I wouldn't normally recommend 60 Minutes, mostly because it sticks in my mind as a show for old people, but on Sunday night, they're interviewing Harry Markopolos, the guy who testified in front of the House Financial Services committee about the total incompetence of the SEC. Markopolos is a true geek hero--at least, he is to this geek.
The opening statement of his testimony to the House committee was controlled and scathing. Markopolos and his team fed the SEC evidence of the Madoff ponzi scheme for years--evidence that would have allowed investigation and successful prosecution long before the scheme achieved the scope it did, defrauding thousands of American individuals and charities of billions of dollars. In his testimony, Markolpolos charged the SEC with being "overlawyered" and with a scorn for true industry experience that amounts to nothing short of hubris. Unsurprisingly, he also notes that the SEC's regional rivalries made them even more clumsy and unresponsive (no shock to anyone who's worked at a large company).
But where Markopolos really shone was in the Q&A. As Rep. Kanjorski asked him questions, Markopolos answered with the air of a guy who's relieved that someone finally asked him. While the opening statement was scripted, the Q&A was a pleasure to hear--idiomatic, richly informed, and personable. When Kanjorski asked who the SEC should be hiring, Markopolos pled for seasoned industry professionals, people "with grey hair or no hair. You'd be perfect." He argued that the SEC shouldn't be a stepping-stone for young professionals, but the capstone to an illustrious career. He urged IT integration among law enforcement agencies, a herculean effort but clearly the key to better law enforcement in the 21st century.
My favorite moment came when Rep. Ackerman asked him what tipped him off that Madoff wasn't legit. Here's his answer:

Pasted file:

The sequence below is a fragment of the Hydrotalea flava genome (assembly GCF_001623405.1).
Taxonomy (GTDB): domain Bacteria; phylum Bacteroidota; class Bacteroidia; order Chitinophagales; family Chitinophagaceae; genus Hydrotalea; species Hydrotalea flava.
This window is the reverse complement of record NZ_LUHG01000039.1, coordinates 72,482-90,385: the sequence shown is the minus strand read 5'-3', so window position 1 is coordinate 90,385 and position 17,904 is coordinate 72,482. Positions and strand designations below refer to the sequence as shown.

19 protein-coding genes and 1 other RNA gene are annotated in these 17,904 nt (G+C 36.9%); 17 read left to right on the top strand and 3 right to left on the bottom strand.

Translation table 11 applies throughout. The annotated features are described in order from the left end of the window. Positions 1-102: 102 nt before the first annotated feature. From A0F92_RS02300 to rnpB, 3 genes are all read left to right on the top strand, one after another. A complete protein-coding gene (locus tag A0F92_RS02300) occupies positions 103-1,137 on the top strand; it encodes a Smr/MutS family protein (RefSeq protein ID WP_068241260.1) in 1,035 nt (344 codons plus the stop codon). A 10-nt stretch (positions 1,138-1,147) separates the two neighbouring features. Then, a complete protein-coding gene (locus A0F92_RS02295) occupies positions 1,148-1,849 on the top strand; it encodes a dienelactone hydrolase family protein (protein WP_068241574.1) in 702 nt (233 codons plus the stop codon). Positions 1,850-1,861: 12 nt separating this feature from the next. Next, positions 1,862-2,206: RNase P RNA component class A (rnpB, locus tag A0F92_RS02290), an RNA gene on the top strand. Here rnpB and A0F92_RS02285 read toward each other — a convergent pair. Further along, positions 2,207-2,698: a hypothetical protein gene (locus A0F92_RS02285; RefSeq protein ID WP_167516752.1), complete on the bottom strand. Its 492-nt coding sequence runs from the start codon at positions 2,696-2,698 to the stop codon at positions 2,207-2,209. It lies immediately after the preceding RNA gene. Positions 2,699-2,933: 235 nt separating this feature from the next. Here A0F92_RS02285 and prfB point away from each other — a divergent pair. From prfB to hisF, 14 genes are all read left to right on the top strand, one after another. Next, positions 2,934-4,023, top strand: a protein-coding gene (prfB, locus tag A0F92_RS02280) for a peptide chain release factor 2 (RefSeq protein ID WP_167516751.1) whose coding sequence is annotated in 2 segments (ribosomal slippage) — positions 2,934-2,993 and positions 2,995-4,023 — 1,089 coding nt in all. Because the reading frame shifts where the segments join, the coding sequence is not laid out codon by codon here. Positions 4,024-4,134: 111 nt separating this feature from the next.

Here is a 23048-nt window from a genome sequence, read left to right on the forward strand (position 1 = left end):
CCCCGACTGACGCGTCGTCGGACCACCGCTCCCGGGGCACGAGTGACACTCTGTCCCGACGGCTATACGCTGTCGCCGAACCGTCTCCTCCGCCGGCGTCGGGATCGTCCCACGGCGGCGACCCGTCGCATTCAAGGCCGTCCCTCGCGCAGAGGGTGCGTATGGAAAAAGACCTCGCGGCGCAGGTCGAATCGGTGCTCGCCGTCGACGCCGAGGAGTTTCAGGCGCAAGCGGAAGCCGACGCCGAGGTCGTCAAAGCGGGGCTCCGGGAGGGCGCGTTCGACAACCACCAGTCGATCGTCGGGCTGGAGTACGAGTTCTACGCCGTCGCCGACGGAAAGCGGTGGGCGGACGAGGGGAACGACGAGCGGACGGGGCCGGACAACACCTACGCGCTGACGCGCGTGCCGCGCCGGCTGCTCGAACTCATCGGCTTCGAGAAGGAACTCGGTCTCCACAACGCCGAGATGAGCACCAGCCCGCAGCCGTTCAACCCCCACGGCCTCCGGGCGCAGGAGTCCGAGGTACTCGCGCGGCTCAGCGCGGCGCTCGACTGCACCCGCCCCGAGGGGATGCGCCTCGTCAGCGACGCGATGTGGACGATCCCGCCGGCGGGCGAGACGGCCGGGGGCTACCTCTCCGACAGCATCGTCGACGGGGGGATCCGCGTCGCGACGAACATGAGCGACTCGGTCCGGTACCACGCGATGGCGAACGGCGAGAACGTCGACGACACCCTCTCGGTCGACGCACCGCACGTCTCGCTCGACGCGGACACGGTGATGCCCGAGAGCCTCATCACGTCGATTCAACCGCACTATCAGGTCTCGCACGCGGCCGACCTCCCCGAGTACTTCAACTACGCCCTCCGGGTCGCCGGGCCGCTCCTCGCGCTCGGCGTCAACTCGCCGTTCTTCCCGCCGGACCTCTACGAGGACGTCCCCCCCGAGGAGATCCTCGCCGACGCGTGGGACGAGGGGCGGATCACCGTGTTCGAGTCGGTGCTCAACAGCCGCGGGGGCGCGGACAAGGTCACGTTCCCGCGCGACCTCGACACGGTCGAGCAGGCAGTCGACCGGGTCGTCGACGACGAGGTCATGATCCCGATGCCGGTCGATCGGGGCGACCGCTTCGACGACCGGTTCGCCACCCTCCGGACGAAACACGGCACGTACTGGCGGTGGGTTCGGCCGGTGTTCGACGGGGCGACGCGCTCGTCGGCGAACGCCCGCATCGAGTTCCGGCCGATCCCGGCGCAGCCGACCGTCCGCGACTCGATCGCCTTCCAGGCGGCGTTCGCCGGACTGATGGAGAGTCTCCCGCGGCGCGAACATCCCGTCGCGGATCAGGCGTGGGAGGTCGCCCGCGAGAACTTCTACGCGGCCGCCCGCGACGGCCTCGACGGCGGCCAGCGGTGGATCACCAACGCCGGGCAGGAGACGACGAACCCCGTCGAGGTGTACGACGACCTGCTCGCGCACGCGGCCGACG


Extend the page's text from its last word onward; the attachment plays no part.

"It took me about five minutes to figure out that he was a fraud--so it took extensive time and research.... I knew right away by looking at his performance chart, and--I wish I had a white-board and easel here, but I don't, so I'm going to give you a hand signal, and I'm going to show you what his performance line looked like. It was a 45-degree angle. Without any variation. It went in only one direction, up."
Markopolos and his team did this investigation without compensation--when asked why he did it, they said they did it "for the flag of the United States of America" and to uphold the reputation of the capital market system, because one dirty player taints the whole game.
Markopolos is well worth my 60 minutes. I hope his testimony initiates the true sea change that should have come with Enron. What's needed is not a set of regulations like Sarbanes-Oxley. SOX's heart is in the right place, but conscientious companies comply with its spirit, and irresponsible companies can still get by complying with its letter and exploiting loopholes (not just in SOX, but in all of our federal regulations), allowing everything from shameless waste of shareholder dollars to out-and-out fraud. What's needed is a culture where anything less than conscientious and transparent management of investments is vilified and prosecuted with zeal and tenacity.
Listen to the NPR story on Markopolos's testimony here (less than 5 minutes). See video here (much longer, natch--the Q&A begins at ~15:00). And my next question is, what's the new SEC chairman (really, she should get to be the chairwoman) doing with her 13% budget increase?